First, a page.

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The Rights of Man (Paperback)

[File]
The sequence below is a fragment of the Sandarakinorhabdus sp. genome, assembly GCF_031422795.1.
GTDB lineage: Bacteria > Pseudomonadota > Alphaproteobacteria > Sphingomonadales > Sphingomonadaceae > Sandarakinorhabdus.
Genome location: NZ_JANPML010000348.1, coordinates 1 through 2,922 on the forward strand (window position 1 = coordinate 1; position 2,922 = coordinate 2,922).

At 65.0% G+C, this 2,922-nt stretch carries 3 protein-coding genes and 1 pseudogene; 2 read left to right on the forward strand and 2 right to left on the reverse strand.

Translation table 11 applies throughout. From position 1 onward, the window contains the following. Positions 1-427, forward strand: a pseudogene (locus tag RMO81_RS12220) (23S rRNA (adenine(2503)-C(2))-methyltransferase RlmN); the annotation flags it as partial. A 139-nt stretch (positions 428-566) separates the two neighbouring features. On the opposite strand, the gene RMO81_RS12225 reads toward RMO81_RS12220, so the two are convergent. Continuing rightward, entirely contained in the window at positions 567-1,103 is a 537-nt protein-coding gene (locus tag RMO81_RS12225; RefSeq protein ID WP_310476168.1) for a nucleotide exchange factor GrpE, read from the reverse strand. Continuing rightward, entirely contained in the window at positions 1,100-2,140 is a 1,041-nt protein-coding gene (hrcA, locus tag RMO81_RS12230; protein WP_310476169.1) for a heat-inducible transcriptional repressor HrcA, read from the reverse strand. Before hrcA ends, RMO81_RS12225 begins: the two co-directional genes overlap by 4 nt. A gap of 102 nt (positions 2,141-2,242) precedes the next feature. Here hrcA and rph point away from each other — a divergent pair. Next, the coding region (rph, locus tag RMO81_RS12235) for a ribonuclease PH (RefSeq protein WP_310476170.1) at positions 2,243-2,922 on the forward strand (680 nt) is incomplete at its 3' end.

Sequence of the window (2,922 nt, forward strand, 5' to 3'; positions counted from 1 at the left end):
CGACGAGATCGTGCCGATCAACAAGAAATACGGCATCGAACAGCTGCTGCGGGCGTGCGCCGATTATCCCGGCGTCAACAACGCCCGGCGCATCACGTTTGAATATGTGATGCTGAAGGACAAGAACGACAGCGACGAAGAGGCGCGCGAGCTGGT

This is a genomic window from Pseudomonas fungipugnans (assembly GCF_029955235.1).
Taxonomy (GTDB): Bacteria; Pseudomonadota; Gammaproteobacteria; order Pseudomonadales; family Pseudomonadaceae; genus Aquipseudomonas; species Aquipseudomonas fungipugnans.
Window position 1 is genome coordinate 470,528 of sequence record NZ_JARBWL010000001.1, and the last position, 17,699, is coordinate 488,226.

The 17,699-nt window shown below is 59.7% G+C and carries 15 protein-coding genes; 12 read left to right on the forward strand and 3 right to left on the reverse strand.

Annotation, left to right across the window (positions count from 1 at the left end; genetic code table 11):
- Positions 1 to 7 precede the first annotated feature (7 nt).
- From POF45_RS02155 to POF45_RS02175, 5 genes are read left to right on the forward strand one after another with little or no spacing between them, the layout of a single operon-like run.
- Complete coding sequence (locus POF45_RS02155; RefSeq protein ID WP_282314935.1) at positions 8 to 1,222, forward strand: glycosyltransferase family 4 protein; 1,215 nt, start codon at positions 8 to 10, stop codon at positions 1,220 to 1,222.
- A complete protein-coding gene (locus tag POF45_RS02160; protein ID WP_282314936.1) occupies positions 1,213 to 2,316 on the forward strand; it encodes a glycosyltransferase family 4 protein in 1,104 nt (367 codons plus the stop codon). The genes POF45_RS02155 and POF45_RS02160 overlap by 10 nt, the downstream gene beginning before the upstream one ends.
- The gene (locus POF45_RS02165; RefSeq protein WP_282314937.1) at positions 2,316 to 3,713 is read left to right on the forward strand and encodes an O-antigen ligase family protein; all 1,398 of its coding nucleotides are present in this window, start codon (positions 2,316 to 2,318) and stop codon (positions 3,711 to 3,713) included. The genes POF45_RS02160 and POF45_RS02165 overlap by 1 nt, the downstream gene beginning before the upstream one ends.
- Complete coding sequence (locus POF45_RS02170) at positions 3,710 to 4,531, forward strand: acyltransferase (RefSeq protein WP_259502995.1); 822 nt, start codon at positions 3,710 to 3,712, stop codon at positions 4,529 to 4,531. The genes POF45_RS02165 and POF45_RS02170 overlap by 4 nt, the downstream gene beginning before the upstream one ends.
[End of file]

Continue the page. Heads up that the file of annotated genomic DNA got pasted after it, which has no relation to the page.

The astonishment which the French Revolution has caused throughout Europe should be considered from two different points of view: first as it affects foreign peoples, secondly as it affects their governments. The cause of the French people is that of all Europe, or rather of the whole world; but the governments of all those countries are by no means favorable to it. It is important that we should never lose sight of this distinction. We must not confuse the peoples with their governments; especially not the English people with its government. Rights of Man (1791), a book by Thomas Paine, including 31 articles, posits that popular political revolution is permissible when a government does not safeguard the natural rights of its people. Using these points as a base it defends the French Revolution against Edmund Burke's attack in Reflections on the Revolution in France (1790).